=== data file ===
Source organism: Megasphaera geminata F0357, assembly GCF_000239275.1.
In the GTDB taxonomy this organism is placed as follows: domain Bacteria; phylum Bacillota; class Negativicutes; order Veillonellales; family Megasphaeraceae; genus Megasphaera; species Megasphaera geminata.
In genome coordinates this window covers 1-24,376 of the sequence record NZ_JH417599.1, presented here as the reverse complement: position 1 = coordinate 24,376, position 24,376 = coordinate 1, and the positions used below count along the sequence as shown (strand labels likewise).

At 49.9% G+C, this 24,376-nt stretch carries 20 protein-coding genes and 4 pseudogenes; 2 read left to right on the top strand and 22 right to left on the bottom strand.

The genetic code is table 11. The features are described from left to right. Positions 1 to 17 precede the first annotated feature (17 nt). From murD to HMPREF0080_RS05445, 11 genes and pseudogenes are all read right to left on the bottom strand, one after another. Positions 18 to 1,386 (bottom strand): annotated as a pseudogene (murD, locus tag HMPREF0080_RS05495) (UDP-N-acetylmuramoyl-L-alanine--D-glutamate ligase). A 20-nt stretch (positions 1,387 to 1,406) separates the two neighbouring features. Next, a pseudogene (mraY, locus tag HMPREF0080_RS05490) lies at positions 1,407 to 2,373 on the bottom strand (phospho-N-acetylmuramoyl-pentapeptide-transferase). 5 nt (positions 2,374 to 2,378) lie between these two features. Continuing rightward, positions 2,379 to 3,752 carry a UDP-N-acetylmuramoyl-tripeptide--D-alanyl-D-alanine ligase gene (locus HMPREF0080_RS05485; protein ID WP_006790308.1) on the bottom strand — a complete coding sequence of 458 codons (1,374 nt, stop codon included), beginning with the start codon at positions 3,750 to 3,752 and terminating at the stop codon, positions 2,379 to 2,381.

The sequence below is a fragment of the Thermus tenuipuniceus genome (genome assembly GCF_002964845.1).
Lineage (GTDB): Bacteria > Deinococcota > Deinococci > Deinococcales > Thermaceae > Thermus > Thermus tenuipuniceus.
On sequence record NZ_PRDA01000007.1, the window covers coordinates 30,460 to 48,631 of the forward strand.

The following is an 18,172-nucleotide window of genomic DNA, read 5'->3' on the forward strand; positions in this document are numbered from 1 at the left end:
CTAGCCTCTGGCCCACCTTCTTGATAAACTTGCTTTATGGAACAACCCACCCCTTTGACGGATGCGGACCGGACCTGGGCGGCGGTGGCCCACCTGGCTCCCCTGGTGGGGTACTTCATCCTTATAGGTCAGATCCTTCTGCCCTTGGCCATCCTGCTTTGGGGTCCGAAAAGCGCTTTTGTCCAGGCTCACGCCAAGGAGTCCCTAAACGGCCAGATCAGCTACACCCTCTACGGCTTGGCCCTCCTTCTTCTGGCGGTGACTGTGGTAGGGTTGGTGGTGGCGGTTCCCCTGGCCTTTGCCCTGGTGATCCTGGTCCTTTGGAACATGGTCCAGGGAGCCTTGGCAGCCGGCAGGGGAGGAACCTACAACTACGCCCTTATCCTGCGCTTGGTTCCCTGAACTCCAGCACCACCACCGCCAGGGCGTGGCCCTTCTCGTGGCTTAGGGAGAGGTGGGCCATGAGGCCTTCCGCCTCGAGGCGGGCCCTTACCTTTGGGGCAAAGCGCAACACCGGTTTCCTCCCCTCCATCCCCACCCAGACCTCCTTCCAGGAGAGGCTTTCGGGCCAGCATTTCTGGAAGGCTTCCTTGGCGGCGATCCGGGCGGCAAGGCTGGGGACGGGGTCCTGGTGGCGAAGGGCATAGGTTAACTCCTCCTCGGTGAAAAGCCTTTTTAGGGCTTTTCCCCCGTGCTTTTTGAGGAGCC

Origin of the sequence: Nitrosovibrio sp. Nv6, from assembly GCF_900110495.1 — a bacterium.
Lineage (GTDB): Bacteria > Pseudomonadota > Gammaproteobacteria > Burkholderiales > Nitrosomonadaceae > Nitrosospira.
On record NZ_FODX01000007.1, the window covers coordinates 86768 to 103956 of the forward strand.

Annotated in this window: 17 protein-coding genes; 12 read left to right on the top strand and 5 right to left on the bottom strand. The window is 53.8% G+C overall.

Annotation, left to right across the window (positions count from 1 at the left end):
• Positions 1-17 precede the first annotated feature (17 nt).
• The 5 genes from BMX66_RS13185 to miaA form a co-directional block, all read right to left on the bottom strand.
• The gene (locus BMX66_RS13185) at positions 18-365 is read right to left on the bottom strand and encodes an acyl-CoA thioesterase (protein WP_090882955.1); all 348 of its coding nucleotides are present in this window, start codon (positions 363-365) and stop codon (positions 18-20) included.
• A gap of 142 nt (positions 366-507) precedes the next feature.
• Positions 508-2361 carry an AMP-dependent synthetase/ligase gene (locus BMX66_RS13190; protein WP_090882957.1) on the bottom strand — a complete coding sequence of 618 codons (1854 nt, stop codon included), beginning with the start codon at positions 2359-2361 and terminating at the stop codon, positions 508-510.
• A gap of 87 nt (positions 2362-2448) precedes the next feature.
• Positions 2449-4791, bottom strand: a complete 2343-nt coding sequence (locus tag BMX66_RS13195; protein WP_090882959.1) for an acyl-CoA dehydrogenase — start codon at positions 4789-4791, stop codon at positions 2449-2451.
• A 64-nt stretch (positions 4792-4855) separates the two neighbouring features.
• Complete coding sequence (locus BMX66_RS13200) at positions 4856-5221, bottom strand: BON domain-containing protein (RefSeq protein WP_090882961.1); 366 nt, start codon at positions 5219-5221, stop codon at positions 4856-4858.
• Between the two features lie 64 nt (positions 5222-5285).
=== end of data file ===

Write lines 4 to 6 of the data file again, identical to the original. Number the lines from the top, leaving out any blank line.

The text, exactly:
At 49.9% G+C, this 24,376-nt stretch carries 20 protein-coding genes and 4 pseudogenes; 2 read left to right on the top strand and 22 right to left on the bottom strand.

The genetic code is table 11. The features are described from left to right. Positions 1 to 17 precede the first annotated feature (17 nt). From murD to HMPREF0080_RS05445, 11 genes and pseudogenes are all read right to left on the bottom strand, one after another. Positions 18 to 1,386 (bottom strand): annotated as a pseudogene (murD, locus tag HMPREF0080_RS05495) (UDP-N-acetylmuramoyl-L-alanine--D-glutamate ligase). A 20-nt stretch (positions 1,387 to 1,406) separates the two neighbouring features. Next, a pseudogene (mraY, locus tag HMPREF0080_RS05490) lies at positions 1,407 to 2,373 on the bottom strand (phospho-N-acetylmuramoyl-pentapeptide-transferase). 5 nt (positions 2,374 to 2,378) lie between these two features. Continuing rightward, positions 2,379 to 3,752 carry a UDP-N-acetylmuramoyl-tripeptide--D-alanyl-D-alanine ligase gene (locus HMPREF0080_RS05485; protein ID WP_006790308.1) on the bottom strand — a complete coding sequence of 458 codons (1,374 nt, stop codon included), beginning with the start codon at positions 3,750 to 3,752 and terminating at the stop codon, positions 2,379 to 2,381.

The sequence below is a fragment of the Thermus tenuipuniceus genome (genome assembly GCF_002964845.1).